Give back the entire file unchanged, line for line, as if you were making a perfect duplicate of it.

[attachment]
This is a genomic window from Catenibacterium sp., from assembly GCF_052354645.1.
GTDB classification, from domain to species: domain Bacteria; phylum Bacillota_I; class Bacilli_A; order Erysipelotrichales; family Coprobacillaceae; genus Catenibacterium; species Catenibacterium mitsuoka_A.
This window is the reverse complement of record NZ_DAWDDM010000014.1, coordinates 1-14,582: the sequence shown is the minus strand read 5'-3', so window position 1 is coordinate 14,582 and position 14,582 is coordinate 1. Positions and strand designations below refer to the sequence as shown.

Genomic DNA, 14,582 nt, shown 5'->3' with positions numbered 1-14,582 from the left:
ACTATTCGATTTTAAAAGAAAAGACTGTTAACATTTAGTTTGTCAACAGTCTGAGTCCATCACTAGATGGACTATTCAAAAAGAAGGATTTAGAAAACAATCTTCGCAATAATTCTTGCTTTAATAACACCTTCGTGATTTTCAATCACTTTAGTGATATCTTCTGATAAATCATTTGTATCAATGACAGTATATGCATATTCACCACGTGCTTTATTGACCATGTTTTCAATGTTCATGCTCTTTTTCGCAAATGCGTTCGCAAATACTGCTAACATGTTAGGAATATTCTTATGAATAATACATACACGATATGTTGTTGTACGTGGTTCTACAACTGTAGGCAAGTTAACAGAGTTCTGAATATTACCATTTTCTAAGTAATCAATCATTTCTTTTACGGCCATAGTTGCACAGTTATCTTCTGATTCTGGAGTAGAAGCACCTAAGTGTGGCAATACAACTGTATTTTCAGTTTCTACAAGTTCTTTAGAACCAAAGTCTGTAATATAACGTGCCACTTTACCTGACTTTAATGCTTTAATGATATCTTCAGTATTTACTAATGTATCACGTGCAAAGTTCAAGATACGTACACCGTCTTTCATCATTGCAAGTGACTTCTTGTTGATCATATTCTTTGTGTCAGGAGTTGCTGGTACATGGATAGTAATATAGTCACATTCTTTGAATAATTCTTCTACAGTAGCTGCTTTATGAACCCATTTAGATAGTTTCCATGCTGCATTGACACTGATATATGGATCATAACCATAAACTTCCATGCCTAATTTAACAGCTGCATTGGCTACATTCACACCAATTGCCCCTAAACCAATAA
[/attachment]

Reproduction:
This is a genomic window from Catenibacterium sp., from assembly GCF_052354645.1.
GTDB classification, from domain to species: domain Bacteria; phylum Bacillota_I; class Bacilli_A; order Erysipelotrichales; family Coprobacillaceae; genus Catenibacterium; species Catenibacterium mitsuoka_A.
This window is the reverse complement of record NZ_DAWDDM010000014.1, coordinates 1-14,582: the sequence shown is the minus strand read 5'-3', so window position 1 is coordinate 14,582 and position 14,582 is coordinate 1. Positions and strand designations below refer to the sequence as shown.

Genomic DNA, 14,582 nt, shown 5'->3' with positions numbered 1-14,582 from the left:
ACTATTCGATTTTAAAAGAAAAGACTGTTAACATTTAGTTTGTCAACAGTCTGAGTCCATCACTAGATGGACTATTCAAAAAGAAGGATTTAGAAAACAATCTTCGCAATAATTCTTGCTTTAATAACACCTTCGTGATTTTCAATCACTTTAGTGATATCTTCTGATAAATCATTTGTATCAATGACAGTATATGCATATTCACCACGTGCTTTATTGACCATGTTTTCAATGTTCATGCTCTTTTTCGCAAATGCGTTCGCAAATACTGCTAACATGTTAGGAATATTCTTATGAATAATACATACACGATATGTTGTTGTACGTGGTTCTACAACTGTAGGCAAGTTAACAGAGTTCTGAATATTACCATTTTCTAAGTAATCAATCATTTCTTTTACGGCCATAGTTGCACAGTTATCTTCTGATTCTGGAGTAGAAGCACCTAAGTGTGGCAATACAACTGTATTTTCAGTTTCTACAAGTTCTTTAGAACCAAAGTCTGTAATATAACGTGCCACTTTACCTGACTTTAATGCTTTAATGATATCTTCAGTATTTACTAATGTATCACGTGCAAAGTTCAAGATACGTACACCGTCTTTCATCATTGCAAGTGACTTCTTGTTGATCATATTCTTTGTGTCAGGAGTTGCTGGTACATGGATAGTAATATAGTCACATTCTTTGAATAATTCTTCTACAGTAGCTGCTTTATGAACCCATTTAGATAGTTTCCATGCTGCATTGACACTGATATATGGATCATAACCATAAACTTCCATGCCTAATTTAACAGCTGCATTGGCTACATTCACACCAATTGCCCCTAAACCAATAA